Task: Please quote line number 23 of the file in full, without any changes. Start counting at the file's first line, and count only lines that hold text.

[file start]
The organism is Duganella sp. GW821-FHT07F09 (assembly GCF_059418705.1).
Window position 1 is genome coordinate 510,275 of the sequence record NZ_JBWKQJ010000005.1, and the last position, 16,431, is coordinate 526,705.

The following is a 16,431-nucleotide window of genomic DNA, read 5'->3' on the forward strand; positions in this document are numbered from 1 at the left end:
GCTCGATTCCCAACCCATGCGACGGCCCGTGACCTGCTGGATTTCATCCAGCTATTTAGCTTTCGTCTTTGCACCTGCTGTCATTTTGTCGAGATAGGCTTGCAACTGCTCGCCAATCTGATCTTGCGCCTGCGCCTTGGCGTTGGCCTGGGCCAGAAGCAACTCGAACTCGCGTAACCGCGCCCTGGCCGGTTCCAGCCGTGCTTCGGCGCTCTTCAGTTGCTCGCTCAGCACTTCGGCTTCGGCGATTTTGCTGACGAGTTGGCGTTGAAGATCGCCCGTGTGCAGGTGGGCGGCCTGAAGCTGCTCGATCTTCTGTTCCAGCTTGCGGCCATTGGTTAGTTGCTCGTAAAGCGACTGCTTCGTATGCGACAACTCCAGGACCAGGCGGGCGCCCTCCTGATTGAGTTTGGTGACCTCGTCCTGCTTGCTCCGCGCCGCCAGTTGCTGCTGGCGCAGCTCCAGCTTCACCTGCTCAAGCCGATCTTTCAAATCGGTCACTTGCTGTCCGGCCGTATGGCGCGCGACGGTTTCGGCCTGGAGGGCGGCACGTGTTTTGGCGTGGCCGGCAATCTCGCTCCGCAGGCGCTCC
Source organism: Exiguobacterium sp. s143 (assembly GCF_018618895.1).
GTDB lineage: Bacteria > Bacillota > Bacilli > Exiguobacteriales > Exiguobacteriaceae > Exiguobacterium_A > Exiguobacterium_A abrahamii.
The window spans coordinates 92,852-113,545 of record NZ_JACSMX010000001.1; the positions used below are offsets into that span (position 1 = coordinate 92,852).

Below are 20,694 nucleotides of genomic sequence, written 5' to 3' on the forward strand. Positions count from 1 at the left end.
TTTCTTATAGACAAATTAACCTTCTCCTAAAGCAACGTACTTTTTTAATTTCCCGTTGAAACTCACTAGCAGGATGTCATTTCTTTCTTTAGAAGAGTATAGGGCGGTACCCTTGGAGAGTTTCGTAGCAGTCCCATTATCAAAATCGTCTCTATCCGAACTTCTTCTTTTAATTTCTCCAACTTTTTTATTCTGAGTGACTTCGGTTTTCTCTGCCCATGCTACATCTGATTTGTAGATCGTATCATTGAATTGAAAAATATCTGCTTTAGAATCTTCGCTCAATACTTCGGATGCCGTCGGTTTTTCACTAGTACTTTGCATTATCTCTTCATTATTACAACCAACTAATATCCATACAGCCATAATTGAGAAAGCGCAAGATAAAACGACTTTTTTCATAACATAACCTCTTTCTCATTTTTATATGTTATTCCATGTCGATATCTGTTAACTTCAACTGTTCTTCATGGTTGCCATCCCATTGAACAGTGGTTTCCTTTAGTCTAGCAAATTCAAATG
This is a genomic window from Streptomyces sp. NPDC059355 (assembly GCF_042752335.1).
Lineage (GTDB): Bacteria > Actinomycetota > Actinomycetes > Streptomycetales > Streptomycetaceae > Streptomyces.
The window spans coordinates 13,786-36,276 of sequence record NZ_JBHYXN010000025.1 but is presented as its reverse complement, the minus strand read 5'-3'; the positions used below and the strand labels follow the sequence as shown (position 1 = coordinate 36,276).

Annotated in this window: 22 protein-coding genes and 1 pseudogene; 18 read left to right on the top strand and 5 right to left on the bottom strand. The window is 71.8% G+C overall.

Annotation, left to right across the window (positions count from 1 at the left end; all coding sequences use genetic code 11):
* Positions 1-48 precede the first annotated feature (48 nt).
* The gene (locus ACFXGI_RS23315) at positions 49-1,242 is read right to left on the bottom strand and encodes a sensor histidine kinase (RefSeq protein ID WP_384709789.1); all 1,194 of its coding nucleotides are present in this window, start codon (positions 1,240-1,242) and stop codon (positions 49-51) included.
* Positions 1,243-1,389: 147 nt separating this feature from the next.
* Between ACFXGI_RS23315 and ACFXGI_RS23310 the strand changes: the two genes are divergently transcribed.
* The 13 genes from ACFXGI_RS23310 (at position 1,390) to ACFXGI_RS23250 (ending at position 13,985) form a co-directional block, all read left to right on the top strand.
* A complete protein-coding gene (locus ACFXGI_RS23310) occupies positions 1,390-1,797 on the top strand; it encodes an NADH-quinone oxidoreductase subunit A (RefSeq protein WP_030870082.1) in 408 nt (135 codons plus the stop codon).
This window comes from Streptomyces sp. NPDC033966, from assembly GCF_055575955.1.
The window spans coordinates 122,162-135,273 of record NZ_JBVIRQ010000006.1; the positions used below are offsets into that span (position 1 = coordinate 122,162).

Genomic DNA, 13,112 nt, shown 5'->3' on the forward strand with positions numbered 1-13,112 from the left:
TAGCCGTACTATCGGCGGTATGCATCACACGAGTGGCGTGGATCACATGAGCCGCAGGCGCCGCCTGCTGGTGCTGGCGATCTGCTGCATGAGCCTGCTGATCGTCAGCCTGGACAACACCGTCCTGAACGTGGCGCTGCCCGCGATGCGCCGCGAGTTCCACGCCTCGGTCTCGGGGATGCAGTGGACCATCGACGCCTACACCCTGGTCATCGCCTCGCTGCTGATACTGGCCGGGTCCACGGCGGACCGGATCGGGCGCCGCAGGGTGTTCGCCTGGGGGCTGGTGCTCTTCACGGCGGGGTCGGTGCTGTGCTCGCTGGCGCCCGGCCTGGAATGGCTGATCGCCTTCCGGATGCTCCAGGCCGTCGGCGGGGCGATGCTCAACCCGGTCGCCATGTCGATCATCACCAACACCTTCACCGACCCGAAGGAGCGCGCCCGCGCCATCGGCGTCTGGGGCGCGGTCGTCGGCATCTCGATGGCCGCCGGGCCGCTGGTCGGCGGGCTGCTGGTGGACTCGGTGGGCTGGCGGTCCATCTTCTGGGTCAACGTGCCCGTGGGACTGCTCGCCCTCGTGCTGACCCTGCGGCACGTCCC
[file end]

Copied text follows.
Genomic DNA, 13,112 nt, shown 5'->3' on the forward strand with positions numbered 1-13,112 from the left: